As a tenant it often seems complicated when you have to terminate your lease. You need to be aware of the rules, what is stated in the lease – for example how the lease must be terminated. Should it be done in a letter? Or are you also allowed to use email and text message?
Terminating via text or email - is this valid?
Normally, when you terminate a lease for an apartment or a room the norm has been to do so in a letter to the landlord – this is the typical answer you will find in various articles, and it is the most used method. Is it then invalid to terminate via email or text? The answer to that question is fairly complicated, but as a rule of thumb, it is valid to terminate via email or text.
New rules on the area came into force from 1/1-18. This means that your lease might not have been updated in relation to these rules. The Rent Act has become significantly more digitized with the new rules.
Formalities when terminating a lease
Before we can explain the above mentioned, we need to know the formalities regarding the termination. There are certain things that you must abide by when you want to terminate your tenancy – it is not much, but the termination must be in writing and clearly state that the tenant wishes to terminate the lease. Documenting the termination is the sender’s responsibility (in this case it will be you as a tenant).
How do you document that your landlord has received the termination?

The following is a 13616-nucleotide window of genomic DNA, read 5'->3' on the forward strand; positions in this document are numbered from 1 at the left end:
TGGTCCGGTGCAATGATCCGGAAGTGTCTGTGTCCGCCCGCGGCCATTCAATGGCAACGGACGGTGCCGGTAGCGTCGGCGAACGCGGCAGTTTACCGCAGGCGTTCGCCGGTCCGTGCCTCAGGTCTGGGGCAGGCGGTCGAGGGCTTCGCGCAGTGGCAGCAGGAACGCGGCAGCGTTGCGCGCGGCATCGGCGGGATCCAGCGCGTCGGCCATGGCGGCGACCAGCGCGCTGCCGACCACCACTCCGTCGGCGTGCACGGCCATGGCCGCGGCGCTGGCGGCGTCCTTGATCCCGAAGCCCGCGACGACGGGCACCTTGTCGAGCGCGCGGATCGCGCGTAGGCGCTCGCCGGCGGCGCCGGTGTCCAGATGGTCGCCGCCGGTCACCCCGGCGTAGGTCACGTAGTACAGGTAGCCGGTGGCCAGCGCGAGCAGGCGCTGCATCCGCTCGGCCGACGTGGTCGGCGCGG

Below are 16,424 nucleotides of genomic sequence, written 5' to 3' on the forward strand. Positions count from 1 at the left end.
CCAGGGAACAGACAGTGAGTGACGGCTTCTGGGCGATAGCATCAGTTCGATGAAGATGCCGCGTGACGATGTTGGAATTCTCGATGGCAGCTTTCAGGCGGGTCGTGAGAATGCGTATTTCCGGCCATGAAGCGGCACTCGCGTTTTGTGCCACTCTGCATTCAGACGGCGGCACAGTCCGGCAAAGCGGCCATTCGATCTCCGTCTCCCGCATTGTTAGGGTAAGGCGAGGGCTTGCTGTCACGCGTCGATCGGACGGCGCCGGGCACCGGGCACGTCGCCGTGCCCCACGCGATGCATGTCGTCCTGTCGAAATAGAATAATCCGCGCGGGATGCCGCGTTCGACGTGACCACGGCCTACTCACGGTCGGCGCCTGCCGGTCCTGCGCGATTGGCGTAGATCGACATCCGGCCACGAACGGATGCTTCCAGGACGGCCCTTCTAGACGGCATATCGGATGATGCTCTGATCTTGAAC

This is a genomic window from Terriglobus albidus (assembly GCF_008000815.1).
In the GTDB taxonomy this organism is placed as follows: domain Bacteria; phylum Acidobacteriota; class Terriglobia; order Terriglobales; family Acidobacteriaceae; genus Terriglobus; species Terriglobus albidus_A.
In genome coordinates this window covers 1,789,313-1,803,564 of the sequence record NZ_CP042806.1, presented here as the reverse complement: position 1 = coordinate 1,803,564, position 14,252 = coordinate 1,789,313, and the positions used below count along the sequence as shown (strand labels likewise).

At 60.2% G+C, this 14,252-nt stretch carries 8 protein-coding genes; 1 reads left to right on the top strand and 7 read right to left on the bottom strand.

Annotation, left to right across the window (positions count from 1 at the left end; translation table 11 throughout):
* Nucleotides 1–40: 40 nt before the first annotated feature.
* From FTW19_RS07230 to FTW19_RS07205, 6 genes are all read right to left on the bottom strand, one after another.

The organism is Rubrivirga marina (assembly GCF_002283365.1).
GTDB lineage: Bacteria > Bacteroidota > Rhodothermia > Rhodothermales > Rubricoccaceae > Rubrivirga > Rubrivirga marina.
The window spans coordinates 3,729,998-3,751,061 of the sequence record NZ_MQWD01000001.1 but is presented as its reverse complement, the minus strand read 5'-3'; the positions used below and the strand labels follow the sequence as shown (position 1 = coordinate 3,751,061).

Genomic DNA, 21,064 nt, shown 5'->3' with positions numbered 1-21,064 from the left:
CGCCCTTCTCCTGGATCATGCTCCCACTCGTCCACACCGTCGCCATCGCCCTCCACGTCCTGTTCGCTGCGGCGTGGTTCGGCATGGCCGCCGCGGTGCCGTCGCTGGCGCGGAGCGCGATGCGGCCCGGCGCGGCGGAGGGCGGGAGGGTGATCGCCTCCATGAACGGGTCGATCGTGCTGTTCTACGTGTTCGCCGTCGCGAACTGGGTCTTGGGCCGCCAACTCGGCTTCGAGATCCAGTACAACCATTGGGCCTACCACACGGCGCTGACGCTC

You can send your termination as a recommended letter, which means you will be able to track whether your landlord has received the termination. This is valid as documentation. It is recommended that you write in the letter that you want your landlord to confirm the termination when he/she has received it.
If you send the termination via text, it cannot as such be documented whether the landlord has received it or not. It is a good idea to ALWAYS get a confirmation from your landlord, so that you can document that it has been received. This can be done by replying to the text.
Send the termination via email gives the same challenge as with texts. Sending an email is not valid documentation, as it does not prove that the termination has been received. You should, therefore, ALWAYS get a confirmation from your landlord, which can be done by replying to the email.
As a rule, you cannot terminate your lease orally, but we have still included the example (to show how unsuitable it is). With an oral termination, none of the parties can prove that the tenant has terminated the lease. As mentioned before, it is the sender’s (tenant) obligation to prove that the landlord has received the termination, and in this case it cannot be proven.
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How do you ensure that the termination is not invalid?
There are two factors that affect whether a termination is valid or not. This concerns when the lease is from, and whether the landlord has confirmed the termination or not.
Leases made before 01.01.2018
From 01.01.2018, new rules about digital communication was put into force, however, the rules become valid from 01.01.2019. This is why we differ between the two dates. From 01.01.2019, all leases are governed by these rules concerning digital kommunikation no matter if it has been agreed in the lease.
An example of how it can be stated in the lease:
“The parties and the rented: The tenant and landlord agrees that the parties can communicate with the help of electronic communication cf. the Rent Act § 4. The parties commit to ensure that the counterpart is in possession of the party’s current email to use for digital communication at all times.”
By stating such statement or similar, the landlord and tenant ensures that digital communication is accepted (as the lease is signed). This means that the tenant can terminate the tenancy via mail for example.